ZFIN ID: ZDB-PUB-080429-1
A central function for perlecan in skeletal muscle and cardiovascular development
Zoeller, J.J., McQuillan, A., Whitelock, J., Ho, S.Y., and Iozzo, R.V.
Date: 2008
Source: The Journal of cell biology   181(2): 381-394 (Journal)
Registered Authors: Ho, Shiu-Ying
Keywords: none
MeSH Terms:
  • Animals
  • Blood Vessels/drug effects
  • Blood Vessels/embryology*
  • DNA Primers
  • Embryo, Nonmammalian/drug effects
  • Embryo, Nonmammalian/physiology
  • Fetal Heart/drug effects
  • Fetal Heart/physiology*
  • Heparan Sulfate Proteoglycans/genetics*
  • Muscle, Skeletal/blood supply
  • Muscle, Skeletal/drug effects
  • Muscle, Skeletal/embryology*
  • Neovascularization, Physiologic/drug effects
  • Oligonucleotides, Antisense/pharmacology*
  • Zebrafish/embryology
PubMed: 18426981 Full text @ J. Cell Biol.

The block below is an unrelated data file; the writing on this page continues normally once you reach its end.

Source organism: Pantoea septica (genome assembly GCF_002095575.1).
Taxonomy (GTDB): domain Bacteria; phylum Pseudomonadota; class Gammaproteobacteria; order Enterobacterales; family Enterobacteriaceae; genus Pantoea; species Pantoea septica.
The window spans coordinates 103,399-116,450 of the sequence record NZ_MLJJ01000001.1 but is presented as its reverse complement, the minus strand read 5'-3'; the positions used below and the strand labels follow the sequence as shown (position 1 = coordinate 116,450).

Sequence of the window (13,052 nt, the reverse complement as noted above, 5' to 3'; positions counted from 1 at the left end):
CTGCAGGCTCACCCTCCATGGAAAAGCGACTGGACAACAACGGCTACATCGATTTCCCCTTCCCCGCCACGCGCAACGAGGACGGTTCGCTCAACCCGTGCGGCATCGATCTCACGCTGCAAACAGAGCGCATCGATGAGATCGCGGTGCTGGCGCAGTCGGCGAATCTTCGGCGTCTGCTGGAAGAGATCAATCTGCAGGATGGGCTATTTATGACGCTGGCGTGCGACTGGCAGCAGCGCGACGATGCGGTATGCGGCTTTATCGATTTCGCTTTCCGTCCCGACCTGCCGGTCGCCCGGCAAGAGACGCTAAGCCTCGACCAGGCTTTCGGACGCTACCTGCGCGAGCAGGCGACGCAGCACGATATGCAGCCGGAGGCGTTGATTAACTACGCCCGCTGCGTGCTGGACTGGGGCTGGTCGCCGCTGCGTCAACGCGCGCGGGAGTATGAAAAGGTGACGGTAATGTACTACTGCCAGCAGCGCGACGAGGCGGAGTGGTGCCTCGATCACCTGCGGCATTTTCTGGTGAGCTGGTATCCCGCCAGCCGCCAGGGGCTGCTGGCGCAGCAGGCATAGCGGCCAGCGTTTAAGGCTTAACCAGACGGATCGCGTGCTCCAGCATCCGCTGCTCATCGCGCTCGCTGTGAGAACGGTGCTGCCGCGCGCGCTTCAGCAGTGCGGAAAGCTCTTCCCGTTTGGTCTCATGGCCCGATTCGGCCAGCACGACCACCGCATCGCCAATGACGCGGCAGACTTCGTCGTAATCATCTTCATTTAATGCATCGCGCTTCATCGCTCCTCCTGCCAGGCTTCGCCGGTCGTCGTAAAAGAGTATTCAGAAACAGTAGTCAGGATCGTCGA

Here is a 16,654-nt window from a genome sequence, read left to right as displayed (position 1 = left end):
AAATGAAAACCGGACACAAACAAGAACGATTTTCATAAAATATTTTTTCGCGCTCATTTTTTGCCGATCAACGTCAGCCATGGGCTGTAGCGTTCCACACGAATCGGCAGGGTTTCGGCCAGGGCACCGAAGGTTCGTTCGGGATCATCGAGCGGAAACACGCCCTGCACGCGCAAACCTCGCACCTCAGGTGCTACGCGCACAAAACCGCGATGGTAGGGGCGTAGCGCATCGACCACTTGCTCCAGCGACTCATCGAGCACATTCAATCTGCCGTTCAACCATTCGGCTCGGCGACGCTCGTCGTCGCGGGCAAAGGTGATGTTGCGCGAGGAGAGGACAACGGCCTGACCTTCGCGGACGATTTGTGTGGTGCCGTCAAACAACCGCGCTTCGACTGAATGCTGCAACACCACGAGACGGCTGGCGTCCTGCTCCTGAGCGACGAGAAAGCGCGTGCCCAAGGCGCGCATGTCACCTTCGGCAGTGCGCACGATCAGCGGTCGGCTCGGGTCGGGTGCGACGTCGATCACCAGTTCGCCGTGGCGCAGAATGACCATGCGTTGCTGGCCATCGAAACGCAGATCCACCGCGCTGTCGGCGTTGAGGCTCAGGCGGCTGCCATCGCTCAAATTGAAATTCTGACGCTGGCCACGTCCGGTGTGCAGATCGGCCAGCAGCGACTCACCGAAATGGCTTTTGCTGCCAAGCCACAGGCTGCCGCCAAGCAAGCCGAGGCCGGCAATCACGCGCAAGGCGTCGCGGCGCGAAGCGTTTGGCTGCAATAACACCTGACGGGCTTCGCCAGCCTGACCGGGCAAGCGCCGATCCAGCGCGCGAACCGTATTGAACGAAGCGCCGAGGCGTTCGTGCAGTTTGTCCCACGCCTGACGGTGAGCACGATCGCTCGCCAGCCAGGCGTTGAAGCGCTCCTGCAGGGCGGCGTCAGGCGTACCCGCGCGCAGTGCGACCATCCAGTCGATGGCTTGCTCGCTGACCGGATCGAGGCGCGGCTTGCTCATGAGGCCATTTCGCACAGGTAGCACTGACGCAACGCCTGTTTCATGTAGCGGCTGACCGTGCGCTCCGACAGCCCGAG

Perlecan's developmental functions are difficult to dissect in placental animals because perlecan disruption is embryonic lethal. In contrast to mammals, cardiovascular function is not essential for early zebrafish development because the embryos obtain adequate oxygen by diffusion. In this study, we use targeted protein depletion coupled with protein-based rescue experiments to investigate the involvement of perlecan and its C-terminal domain V/endorepellin in zebrafish development. The perlecan morphants show a severe myopathy characterized by abnormal actin filament orientation and disorganized sarcomeres, suggesting an involvement of perlecan in myopathies. In the perlecan morphants, primary intersegmental vessel sprouts, which develop through angiogenesis, fail to extend and show reduced protrusive activity. Live videomicroscopy confirms the abnormal swimming pattern caused by the myopathy and anomalous head and trunk vessel circulation. The phenotype is partially rescued by microinjection of human perlecan or endorepellin. These findings indicate that perlecan is essential for the integrity of somitic muscle and developmental angiogenesis and that endorepellin mediates most of these biological activities.